|Advances in the Classroom: Assessment and Treatment of Skills Deficits
|Sunday, May 30, 2010
|1:30 PM–2:50 PM
|Area: DDA/EDC; Domain: Applied Behavior Analysis
|Chair: Brenda J. Bassingthwaite (University of Iowa Children's Hospital)
|Discussant: Stephanie M. Peterson (Western Michigan University)
|Abstract: Social skills, play skills, and attending skills are common areas of concern in the classroom setting among children with developmental disabilities. The focus of this symposium will be on highlighting assessment methodologies and intervention procedures aimed at increasing children's skills at school in these three critical areas. In the first talk, Berenice de la Cruz will present a study in which the authors examined the effects of a self-monitoring intervention package on sitting behaviors. In the second talk, Anuradha Dutt will describe a study in which she and colleagues evaluated factors influencing toy preference and toy manipulation among children with severe developmental disabilities. In the final talk, Christina Roantree will describe the novel use of functional analysis methodology to evaluate the inappropriate social-communicative interactions displayed by children with an Autism Spectrum Disorder. Stephanie Peterson will discuss the papers in terms of their strengths and limitations as well as directions for future work.
|Use of a Self-Monitoring Treatment Package to Support Teachers in Developing and Implementing Self-Monitoring Interventions
|BERENICE DE LA CRUZ (PACED Behavior, LLC), Jeffrey S. Sigafoos (Victoria University of Wellington), David P. Wacker (University of Iowa)
|Abstract: This study investigaged the effects of a self-monitoring intervention package on both teacher and student behavior in the classroom. The self-monitoring intervention package consisted of training teachers to use self-monitoring, providing feedback on the self-monitoring intervention developmed by the teacher, providing feedback to teachers while training the student to self-monitor, and providing feedback to teachers while they implemented the self-monitoring intervention in the classroom. During intervention, the researchers provided feedback to teachers to ensure that teachers were correctly instructing the students to self-monitor. Teachers then implemented the self-monitoring intervention without researcher feedback (monitoring). Teachers required very little to no feedback after the self-monitoring training, feedback on the self-monitoring intervention they developed, and student self-monitoring training. Rates of inappropriate sitting decreased for all students after the self-monitoring intervention was introduced, and the percentage of non-overlapping data metric values that the self-monitoring interventions were highly effective for three participants and effective for one participant. Some teachers and some students generalized the use of self-monitoring interventions to other activities, students, and target behaviors. Socially valid measures indicate that self-monitoring interventions for young children with developmental disabilities are socially important.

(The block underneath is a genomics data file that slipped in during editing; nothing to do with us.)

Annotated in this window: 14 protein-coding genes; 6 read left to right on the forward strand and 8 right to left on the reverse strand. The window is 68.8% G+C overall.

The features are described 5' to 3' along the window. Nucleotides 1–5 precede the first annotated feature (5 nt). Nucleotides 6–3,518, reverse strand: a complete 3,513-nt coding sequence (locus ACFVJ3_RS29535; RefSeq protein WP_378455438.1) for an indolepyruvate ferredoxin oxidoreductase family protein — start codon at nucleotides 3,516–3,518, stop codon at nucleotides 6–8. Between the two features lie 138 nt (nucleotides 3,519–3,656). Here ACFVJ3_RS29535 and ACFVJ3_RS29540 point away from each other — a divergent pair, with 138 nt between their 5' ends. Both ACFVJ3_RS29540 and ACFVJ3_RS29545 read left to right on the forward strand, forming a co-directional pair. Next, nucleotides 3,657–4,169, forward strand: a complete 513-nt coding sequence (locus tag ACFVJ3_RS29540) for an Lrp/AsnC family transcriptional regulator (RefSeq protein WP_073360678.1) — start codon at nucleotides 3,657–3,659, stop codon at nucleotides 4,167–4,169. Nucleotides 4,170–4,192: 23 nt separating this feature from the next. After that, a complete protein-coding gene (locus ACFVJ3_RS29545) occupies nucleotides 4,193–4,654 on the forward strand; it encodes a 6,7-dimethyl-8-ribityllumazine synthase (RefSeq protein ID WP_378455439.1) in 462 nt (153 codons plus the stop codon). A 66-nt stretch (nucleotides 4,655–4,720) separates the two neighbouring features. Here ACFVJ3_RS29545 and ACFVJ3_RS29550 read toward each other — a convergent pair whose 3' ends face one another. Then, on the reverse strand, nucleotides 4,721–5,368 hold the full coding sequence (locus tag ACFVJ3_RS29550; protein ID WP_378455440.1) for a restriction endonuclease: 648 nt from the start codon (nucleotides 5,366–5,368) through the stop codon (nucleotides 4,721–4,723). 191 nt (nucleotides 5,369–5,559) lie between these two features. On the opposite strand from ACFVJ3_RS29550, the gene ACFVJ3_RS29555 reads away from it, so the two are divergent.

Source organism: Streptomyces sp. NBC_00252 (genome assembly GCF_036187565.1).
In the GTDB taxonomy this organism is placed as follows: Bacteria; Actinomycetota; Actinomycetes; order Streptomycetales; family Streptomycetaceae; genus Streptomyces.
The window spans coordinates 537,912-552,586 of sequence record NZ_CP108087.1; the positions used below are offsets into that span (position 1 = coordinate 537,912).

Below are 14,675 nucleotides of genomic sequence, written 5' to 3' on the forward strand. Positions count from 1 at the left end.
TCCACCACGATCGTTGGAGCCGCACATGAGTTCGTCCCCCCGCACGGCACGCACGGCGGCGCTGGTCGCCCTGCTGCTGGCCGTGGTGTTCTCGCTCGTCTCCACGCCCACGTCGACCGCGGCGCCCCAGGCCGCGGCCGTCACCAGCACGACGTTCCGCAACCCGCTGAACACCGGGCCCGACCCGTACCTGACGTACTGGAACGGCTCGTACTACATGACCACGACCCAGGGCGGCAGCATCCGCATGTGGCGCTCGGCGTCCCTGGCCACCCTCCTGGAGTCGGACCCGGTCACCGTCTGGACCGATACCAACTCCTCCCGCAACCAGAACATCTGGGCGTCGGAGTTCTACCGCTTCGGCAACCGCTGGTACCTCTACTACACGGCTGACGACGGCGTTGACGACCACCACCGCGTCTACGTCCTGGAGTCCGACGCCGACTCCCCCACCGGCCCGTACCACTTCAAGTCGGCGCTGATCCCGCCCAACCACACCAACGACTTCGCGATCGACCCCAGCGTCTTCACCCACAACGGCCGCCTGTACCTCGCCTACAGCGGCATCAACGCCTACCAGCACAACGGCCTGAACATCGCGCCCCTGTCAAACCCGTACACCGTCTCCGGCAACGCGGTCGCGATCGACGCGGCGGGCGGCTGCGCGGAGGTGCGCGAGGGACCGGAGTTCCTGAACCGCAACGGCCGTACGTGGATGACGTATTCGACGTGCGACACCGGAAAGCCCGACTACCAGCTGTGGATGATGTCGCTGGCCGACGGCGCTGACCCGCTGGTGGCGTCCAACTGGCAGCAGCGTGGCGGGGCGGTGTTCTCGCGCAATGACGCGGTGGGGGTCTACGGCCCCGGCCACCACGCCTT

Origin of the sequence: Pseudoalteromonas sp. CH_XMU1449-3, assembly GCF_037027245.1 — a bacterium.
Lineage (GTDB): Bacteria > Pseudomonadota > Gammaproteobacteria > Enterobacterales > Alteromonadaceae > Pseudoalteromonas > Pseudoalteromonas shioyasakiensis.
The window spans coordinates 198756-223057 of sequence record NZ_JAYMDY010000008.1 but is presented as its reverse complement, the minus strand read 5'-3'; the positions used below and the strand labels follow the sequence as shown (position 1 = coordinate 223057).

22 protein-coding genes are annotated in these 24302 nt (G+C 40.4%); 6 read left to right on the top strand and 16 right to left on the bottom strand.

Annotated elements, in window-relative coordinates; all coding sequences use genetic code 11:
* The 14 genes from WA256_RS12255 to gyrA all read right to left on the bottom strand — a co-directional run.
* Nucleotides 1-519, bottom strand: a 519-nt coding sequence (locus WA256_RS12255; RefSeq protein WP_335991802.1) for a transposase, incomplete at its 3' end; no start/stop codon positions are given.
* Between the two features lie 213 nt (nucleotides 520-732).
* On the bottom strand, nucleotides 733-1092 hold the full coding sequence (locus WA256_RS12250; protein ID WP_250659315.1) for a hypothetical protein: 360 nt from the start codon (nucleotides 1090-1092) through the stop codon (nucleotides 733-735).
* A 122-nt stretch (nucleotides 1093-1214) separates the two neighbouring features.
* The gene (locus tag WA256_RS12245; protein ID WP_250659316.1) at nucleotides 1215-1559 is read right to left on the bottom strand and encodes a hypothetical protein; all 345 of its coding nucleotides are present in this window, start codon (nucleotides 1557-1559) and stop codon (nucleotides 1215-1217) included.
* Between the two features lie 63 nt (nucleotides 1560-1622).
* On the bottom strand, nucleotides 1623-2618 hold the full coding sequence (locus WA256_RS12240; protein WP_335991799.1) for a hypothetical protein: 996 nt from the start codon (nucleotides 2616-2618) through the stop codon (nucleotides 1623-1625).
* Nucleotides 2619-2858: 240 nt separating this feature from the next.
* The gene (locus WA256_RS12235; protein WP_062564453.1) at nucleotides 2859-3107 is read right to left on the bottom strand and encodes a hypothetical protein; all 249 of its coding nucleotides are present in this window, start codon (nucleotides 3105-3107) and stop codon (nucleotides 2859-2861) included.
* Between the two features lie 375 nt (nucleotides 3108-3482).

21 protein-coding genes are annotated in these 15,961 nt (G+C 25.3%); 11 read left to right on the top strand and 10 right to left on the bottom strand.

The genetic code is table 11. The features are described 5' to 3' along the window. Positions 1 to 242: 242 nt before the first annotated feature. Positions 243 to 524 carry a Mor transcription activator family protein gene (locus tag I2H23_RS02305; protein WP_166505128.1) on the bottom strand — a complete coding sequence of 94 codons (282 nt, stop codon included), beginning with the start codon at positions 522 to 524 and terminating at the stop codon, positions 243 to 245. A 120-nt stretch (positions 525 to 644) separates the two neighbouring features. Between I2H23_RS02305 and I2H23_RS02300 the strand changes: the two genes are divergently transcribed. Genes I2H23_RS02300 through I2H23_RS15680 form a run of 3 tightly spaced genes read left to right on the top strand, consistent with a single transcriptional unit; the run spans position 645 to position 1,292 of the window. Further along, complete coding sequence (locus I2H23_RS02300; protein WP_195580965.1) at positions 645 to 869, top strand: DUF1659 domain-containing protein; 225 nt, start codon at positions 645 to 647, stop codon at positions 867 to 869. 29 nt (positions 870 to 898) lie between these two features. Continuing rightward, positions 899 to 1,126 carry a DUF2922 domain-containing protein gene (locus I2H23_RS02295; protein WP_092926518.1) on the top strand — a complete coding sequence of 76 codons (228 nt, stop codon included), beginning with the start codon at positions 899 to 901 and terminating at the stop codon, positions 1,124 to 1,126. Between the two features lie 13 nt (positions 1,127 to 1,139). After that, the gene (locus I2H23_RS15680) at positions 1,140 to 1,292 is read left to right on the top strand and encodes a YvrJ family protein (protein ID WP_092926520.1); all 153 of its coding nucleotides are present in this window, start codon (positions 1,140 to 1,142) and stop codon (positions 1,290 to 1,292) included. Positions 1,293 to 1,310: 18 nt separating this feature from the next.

|The Effect of Skill Training on Preference With Children With Severe to Profound Multiple Disabilities
|ANURADHA SALIL KUMAR DUTT (University of Iowa), Wendy K. Berg (University of Iowa), David P. Wacker (University of Iowa), Joel Eric Ringdahl (University of Iowa)
|Abstract: A considerable amount of behavioral research has investigated means of identifying leisure and related preferences among individuals with varying degrees of developmental disabilities. However studies in this area have also reported difficulties in identifying preferred items for persons with severe to profound disabilities. One limitation of current preference assessment methodologies is that some individuals with severe to profound disabilities may not possess the skills to manipulate items during the assessment. The purpose of the current study is to evaluate two research questions. First, would differences in preferences be observed if children with severe to profound multiple disabilities were provided with items that required simple motor responses (i.e. pressing a button) as compared to more complex motor responses (i.e., twisting a dial, sliding a knob etc)? Second, would teaching children to perform more complex responses or skills required to play with items (e.g., twist dials, slide knobs) result in increased toy play during subsequent preference assessments? Graphic displays of data for two participants will be presented indicating changes in trends of preferences during preference assessments conducted before and after skill-training.
|An Analysis of Social-Communicative Interactions by Students With Autism Spectrum Disorder
|CHRISTINA F. ROANTREE (Vanderbilt University), Craig H. Kennedy (Vanderbilt University)
|Abstract: Analogue functional analysis methods were extended to identify the function of social-communicative interactions. Three participants with Autism Spectrum Disorder (ASD) who also had inappropriate social-communicative interactions participated in the study. Five test conditions (escape-social, escape-task, attention-social requiring a social response, attention-social requiring a nonverbal response, and control condition) were conducted with each student with ASD and a previously unknown typically-developing peer. Results showed some instances of social-communicative behavior occurred to occasion or extend social interactions, while other instances served to avoid or terminate social interactions. Results suggest that analogue functional analysis methods may be useful in identifying the reinforcement contingencies maintaining social-communicative interactions for students with ASD.